Filing Your Personal Income Tax Return After the Extended Deadline

Hello filers, we take immense pleasure in welcoming you to our ExtensionTax Blog. Our blog posts are not fancy but they are informative for you to glue your eyes on to the screen. Today we would discuss about Personal Income Tax Return filed after the extended due date.

As you know that, the due date for federal income tax filing is  April 15th. However, if you are not ready with your documents you can always request for an automatic six months extension through form 4868. The bigger responsibility is to estimate your Personal Income tax and pay the dues before the due date while applying for an extension.

What Is Form 4868?

Form 4868 is an Application for Automatic Extension of Time To File U.S. Individual Income Tax Return and get six months extension for filing your income tax returns. You  don’t need to give any explanation, why you need an extension. All you need to do is to estimate the tax you owe to the IRS and pay your dues when you are requesting for an extension.

Do note, extensions are not denied, however, if you don’t include your payment you are still liable for penalties.

Extension Status after Six Months:

The IRS usually does not grant extensions of filing the respective form beyond six months. However, there are exceptions in certain cases, such as serving in a combat zone, living outside  the United States, but otherwise the late filing penalties start accumulating as and when the six months extension expires, even if you have paid the tax due.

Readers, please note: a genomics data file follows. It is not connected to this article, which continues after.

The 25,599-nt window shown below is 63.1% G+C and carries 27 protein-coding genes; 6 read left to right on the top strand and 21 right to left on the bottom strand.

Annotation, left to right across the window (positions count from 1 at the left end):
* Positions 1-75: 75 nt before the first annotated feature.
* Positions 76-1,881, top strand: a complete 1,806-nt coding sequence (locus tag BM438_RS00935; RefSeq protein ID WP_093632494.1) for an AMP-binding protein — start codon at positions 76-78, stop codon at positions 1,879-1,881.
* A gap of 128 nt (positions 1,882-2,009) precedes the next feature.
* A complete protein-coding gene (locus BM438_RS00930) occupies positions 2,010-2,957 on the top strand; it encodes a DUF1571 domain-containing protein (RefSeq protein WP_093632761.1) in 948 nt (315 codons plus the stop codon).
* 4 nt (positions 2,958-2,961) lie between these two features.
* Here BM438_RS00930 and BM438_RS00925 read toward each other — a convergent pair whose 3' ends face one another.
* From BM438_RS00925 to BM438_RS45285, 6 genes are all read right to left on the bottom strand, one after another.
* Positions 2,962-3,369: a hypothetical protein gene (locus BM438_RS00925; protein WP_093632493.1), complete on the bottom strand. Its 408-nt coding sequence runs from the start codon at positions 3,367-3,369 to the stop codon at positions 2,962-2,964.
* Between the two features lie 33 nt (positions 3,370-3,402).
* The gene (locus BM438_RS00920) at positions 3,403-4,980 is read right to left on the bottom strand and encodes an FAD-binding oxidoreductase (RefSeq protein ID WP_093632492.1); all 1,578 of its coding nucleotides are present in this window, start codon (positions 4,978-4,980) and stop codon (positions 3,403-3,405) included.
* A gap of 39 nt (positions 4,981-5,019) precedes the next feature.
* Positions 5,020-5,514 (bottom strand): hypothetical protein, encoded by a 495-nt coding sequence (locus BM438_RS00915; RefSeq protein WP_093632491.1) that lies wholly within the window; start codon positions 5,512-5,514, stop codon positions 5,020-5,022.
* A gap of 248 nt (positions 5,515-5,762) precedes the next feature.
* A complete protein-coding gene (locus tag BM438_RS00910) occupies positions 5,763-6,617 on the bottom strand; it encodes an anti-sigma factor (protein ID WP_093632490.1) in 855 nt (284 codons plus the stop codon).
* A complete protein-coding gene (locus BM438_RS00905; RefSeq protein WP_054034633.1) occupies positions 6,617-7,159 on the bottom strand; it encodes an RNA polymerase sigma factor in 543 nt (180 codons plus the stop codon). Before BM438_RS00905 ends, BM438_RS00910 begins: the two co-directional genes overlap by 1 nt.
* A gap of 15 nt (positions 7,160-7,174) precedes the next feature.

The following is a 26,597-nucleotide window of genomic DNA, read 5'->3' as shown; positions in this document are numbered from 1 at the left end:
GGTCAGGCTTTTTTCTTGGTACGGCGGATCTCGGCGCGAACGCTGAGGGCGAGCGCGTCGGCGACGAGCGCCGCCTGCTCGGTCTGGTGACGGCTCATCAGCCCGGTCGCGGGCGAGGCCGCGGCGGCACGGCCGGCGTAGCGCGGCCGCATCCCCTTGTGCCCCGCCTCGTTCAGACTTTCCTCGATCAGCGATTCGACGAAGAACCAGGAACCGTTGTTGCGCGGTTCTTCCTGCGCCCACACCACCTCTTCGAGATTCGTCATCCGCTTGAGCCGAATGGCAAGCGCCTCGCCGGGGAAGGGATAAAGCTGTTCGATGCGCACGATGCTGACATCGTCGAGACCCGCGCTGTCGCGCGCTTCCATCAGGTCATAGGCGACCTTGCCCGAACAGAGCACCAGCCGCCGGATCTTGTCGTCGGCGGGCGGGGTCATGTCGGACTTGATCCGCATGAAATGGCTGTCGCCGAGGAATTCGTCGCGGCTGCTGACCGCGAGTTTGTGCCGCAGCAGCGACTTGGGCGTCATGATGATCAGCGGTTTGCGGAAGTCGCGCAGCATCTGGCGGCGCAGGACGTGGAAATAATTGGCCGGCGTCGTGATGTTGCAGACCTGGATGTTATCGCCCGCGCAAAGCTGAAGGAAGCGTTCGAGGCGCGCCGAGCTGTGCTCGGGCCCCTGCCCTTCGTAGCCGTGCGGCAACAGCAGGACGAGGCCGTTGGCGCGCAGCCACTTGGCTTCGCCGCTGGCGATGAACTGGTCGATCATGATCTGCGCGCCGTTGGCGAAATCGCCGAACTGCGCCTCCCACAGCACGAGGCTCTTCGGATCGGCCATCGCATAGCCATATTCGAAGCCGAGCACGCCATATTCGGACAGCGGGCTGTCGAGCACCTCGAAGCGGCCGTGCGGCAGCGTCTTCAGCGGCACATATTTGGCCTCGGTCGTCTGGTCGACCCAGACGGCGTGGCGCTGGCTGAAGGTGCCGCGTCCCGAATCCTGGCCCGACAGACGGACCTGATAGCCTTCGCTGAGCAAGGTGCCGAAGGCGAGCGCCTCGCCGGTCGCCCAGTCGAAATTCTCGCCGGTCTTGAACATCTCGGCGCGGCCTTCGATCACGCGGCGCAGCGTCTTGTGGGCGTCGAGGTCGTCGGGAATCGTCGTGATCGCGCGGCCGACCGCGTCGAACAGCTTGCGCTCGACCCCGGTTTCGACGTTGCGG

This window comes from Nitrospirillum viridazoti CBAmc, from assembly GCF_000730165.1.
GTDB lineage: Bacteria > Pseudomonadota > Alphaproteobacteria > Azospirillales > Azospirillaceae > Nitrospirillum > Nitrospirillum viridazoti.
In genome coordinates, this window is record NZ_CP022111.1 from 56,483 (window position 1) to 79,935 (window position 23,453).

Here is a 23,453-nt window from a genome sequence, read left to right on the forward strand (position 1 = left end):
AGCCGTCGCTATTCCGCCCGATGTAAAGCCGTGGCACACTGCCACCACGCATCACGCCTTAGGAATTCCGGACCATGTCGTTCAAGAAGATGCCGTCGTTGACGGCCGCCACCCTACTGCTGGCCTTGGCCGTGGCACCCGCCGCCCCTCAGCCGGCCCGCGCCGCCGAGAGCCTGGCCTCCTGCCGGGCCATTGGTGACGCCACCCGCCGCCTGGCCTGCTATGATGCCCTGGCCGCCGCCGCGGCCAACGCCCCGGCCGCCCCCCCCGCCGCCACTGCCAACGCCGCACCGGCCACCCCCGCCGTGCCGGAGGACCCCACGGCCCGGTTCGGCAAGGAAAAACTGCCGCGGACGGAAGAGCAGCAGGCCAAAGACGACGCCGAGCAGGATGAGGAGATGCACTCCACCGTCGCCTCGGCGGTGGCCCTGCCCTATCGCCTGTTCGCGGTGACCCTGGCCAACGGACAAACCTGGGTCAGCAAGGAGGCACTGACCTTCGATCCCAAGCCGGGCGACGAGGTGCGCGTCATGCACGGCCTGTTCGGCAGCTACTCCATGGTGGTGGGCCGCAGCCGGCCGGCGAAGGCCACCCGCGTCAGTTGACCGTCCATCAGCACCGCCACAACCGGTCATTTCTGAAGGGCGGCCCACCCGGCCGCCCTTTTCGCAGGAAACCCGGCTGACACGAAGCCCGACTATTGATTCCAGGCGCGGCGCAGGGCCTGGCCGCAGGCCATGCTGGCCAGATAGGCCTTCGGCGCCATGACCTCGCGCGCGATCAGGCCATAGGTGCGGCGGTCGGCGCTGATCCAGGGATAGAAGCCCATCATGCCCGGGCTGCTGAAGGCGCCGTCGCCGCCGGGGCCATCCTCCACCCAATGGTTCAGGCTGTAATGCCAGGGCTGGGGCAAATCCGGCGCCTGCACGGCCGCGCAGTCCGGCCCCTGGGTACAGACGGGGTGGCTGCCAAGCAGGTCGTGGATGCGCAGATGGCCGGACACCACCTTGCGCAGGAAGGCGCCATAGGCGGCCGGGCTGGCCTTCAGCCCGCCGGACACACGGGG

Late Payment Penalty

The late payment penalty is usually ½ of 1 % of any tax (this does not include the estimated tax) not paid by April 15th 2014. The charges are applied to each month till the due is not paid or the part of the month the tax is unpaid. The maximum penalty is 25%. However, the late payment penalty will not be charged if you can highlight the reasonable cause for not paying on time.

Late Filing Penalty:

Late filing penalty is usually charged if the return is not filed after the due date, which includes extensions. The penalty is usually 5% of the amount due for each month till the payment is made or part of the month, your return is late. Maximum penalty charged by IRS is 25%. If your return is late for more than 60 days, the minimum penalty would be $135 or the balance of the tax due return, whichever is smaller. However, you might not owe the penalty if you have a reasonable explanation for filing late.

Willfully not filing tax return is a crime, you may also subject to criminal prosecution. Tax evasion, i.e. not paying taxes by the due date is generally more than a serious offense. So even if you find yourself unable to file by the extended due date, ensure that you pay the IRS at least 90% of what you owe to avoid serious criminal liability.

The due date for filing an extension through 4868 is around the corner. Taxpayers, it is time to buckle up and request extra time from IRS for filing Personal Income Tax Return if you are not done with your paper work. Ensure you pay at least 90% of your tax due while you apply for an extension. It will make your task easy.

If you have, any queries related to filing for an extension, do get in touch with our Tax Experts @ 1-866-245-3918 or simply shoot an email to You have invested your trust in us; it is our duty to serve you with the best.